The road of excess leads to the palace of wisdom. - Wm. Blake

Wednesday, May 31, 2006


I didn't blog about it when the allegations came out last summer, but they've been at the back of my mind since then. Today, however, the International Cycling Union officially exonerated Lance Armstrong from the doping accustaions made in L'Equipe last August. Lance, of course, denied it all along, and this was, in some sense, just the latest in an endless series of doping claims against him in the European press. Americans make up only a dozen out of over 500 riders on the European tour (even fewer when Lance won his first Tour), so it was galling that Lance should dominate the marquee event in the unprecedented way that he did.

As I said, I didn't blog it, but I did write about it at the time. When the news broke, a friend of ours who teaches in Paris wrote with concern:
Okay, so please send me the insider's (insiders') version of the fresh-off-the-press revelations about Lance and drugs. I'd cut the Discovery Channel's full-paged ads congratulating him out of my dad's newspapers, to paste on my classroom walls. Is this now politically incorrect?
I responded:
I'm not sure what to make of it. On the one hand, the story seems very thorough, and the evidence seems clear, if far from definitive (only one sample, 6 years old, frozen...); on the other, L'Equipe has been against Lance from Day One. It's hard not to view this in the context of the 6 year vendetta the French press has had against him.

The final point is that this regards his first win. He's had 6 since then, with the substance in question (EPO) being thoroughly tested all those years. The cynical view is that he's simply stayed one step ahead of the testing. But if he has, it seems certain that others have as well, and that means that he, on doping, is better than the others on doping.

I do wish it could be definitive - break my heart or let me have my hero, but don't string me along. Alas, in this day and age, it's no longer a choice. But, EPO or no, Lance is a hero. Put up those pages with pride. Il est le mieux.
Of course this issue has been on my mind of late because of the Bonds controversy. Although I've commented a few places about it, I haven't pulled together a post here because I had to deal with my very different responses to Lance Armstrong and Barry Bonds.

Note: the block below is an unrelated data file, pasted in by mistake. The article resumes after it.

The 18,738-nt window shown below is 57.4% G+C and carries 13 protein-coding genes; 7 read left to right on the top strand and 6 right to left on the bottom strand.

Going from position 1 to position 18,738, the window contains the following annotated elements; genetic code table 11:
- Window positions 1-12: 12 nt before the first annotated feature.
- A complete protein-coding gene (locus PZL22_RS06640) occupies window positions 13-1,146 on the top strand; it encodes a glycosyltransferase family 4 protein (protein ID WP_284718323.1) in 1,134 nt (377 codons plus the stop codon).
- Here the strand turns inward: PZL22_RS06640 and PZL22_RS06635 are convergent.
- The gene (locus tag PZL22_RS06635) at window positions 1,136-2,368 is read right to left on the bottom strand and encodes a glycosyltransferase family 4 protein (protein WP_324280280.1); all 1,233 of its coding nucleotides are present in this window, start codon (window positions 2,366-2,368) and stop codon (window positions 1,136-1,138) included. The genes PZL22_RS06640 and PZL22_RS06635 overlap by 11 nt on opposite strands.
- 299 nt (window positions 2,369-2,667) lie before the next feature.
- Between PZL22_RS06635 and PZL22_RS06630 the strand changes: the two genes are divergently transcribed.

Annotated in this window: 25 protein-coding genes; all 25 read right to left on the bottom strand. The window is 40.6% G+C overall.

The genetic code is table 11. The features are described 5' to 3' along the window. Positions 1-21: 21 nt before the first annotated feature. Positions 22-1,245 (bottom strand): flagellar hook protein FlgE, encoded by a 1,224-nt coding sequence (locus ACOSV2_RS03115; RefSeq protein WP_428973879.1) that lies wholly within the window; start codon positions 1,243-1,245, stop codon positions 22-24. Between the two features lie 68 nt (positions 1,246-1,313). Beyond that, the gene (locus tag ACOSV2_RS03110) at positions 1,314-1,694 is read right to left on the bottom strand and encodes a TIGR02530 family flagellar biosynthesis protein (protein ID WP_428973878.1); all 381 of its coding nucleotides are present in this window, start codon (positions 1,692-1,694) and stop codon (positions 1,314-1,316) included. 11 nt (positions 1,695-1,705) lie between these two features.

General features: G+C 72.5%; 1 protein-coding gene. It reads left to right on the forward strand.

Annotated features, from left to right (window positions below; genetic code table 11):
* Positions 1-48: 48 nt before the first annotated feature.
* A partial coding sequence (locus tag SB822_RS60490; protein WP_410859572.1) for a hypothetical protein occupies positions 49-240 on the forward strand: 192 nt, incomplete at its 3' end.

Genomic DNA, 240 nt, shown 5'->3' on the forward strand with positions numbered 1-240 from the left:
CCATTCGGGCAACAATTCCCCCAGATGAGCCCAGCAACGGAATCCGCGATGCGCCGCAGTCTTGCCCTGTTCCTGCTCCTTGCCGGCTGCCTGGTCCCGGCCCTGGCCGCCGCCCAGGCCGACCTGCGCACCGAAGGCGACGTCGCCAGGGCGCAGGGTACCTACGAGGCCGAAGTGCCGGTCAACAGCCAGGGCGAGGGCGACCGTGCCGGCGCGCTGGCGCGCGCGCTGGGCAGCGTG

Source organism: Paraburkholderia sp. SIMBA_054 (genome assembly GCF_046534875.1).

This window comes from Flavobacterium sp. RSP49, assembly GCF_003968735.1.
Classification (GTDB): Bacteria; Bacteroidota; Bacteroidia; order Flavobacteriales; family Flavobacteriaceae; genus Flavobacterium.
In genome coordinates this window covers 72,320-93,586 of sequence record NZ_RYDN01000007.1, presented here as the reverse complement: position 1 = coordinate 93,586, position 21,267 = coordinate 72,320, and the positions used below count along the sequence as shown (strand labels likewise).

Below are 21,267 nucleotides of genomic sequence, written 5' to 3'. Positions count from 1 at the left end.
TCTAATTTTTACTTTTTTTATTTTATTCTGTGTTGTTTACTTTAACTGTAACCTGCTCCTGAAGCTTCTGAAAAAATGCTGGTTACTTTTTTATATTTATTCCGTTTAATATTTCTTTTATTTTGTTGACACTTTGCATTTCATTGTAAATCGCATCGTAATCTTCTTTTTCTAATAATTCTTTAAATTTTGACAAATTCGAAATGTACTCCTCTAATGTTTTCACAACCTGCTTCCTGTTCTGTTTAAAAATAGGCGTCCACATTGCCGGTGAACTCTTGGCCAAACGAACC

As I wrote to my friend, I was doubtful about the allegations, and was unwilling to dismiss Lance's accomplishments even in the event that they proved true. In contrast, I view Bonds as nothing more than a fraud, and consider his 715 HRs a sad joke. Why the contrast?

The simple, cynical answer is that I'm a Lance fan and not a Bonds fan. Furthermore, there's the race issue (although anyone who knows me could tell you that I'm a lot more likely to prejudge a Texan-American than an African-American). And to be honest, I didn't have a firm alternative to those explanations. Except:

First off, Lance & Bonds both transformed themselves, mid-career, from great to the best. But of course the reasons for the transformations differed: where Bonds turned into a suspiciously thick-necked behemoth for no apparent reason, Lance nearly died from cancer, then came back leaner than ever (mass is the cyclist's foe, especially on climbs), and put in staggering work to recover.

Bringing us to the next difference. Simply put, no cyclist has ever had the work ethic of Armstrong. His early spring training rides are the stuff of legend: his support car tells him the pass ahead is impassable with snow. He challenges the report, and rides up anyway. Sure enough, a meter of snow. C'mon, Lance, get in the car. No, I'll ride back down. His greatest rival, Jan Ullrich, could barely be bothered to go home from the clubs at a reasonable hour, and all the while Lance was working, working. In contrast, while people used to talk about Barry's training - they had to find some reason for his sudden power - it was really not extraordinary in this day and age. Yet the results were so extraordinary. Hmmm....

Finally, and this brings us back to the reason for this post, the attitude of the press towards the two is so different. While Bonds and his supporters paint him as a press martyr, the reality is that, the year he hit 73, no one in the mainstream sporting press so much as whispered - hinted even - steroids. Sure, they portrayed him as a prick - I've never heard anyone honestly claim he isn't one - but a hard-working, honestly talented prick. But the European press has always hated Lance, and every Tour was accompanied by competing accusations and slanders, including the execrable book L.A. Confidential. And despite all that - in particular, despite being drug tested almost literally every day of competition - no one ever laid a finger on Lance. And as the news today tells us, they still haven't.

Vive le Lance. LiveStrong.



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